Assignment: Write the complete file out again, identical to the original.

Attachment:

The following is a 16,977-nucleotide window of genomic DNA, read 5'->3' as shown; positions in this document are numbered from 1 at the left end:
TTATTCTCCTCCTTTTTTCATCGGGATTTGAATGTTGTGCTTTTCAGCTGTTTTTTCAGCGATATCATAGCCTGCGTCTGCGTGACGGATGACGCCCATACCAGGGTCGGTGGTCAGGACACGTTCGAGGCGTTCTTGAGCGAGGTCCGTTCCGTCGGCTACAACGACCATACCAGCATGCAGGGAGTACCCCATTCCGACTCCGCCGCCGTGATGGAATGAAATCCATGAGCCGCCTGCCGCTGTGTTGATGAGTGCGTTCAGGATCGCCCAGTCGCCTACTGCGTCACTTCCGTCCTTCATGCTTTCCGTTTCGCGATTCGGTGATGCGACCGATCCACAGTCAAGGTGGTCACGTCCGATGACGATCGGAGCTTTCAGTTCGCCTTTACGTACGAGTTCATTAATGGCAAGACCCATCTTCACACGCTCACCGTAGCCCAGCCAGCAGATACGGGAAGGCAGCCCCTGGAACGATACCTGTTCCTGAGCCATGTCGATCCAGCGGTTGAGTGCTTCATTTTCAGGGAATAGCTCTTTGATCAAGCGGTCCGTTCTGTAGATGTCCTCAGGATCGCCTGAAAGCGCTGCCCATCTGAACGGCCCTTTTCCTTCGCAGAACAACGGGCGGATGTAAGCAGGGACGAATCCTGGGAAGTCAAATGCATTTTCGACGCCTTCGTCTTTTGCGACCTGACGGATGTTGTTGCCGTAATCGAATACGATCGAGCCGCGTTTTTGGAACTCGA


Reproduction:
The following is a 16,977-nucleotide window of genomic DNA, read 5'->3' as shown; positions in this document are numbered from 1 at the left end:
TTATTCTCCTCCTTTTTTCATCGGGATTTGAATGTTGTGCTTTTCAGCTGTTTTTTCAGCGATATCATAGCCTGCGTCTGCGTGACGGATGACGCCCATACCAGGGTCGGTGGTCAGGACACGTTCGAGGCGTTCTTGAGCGAGGTCCGTTCCGTCGGCTACAACGACCATACCAGCATGCAGGGAGTACCCCATTCCGACTCCGCCGCCGTGATGGAATGAAATCCATGAGCCGCCTGCCGCTGTGTTGATGAGTGCGTTCAGGATCGCCCAGTCGCCTACTGCGTCACTTCCGTCCTTCATGCTTTCCGTTTCGCGATTCGGTGATGCGACCGATCCACAGTCAAGGTGGTCACGTCCGATGACGATCGGAGCTTTCAGTTCGCCTTTACGTACGAGTTCATTAATGGCAAGACCCATCTTCACACGCTCACCGTAGCCCAGCCAGCAGATACGGGAAGGCAGCCCCTGGAACGATACCTGTTCCTGAGCCATGTCGATCCAGCGGTTGAGTGCTTCATTTTCAGGGAATAGCTCTTTGATCAAGCGGTCCGTTCTGTAGATGTCCTCAGGATCGCCTGAAAGCGCTGCCCATCTGAACGGCCCTTTTCCTTCGCAGAACAACGGGCGGATGTAAGCAGGGACGAATCCTGGGAAGTCAAATGCATTTTCGACGCCTTCGTCTTTTGCGACCTGACGGATGTTGTTGCCGTAATCGAATACGATCGAGCCGCGTTTTTGGAACTCGA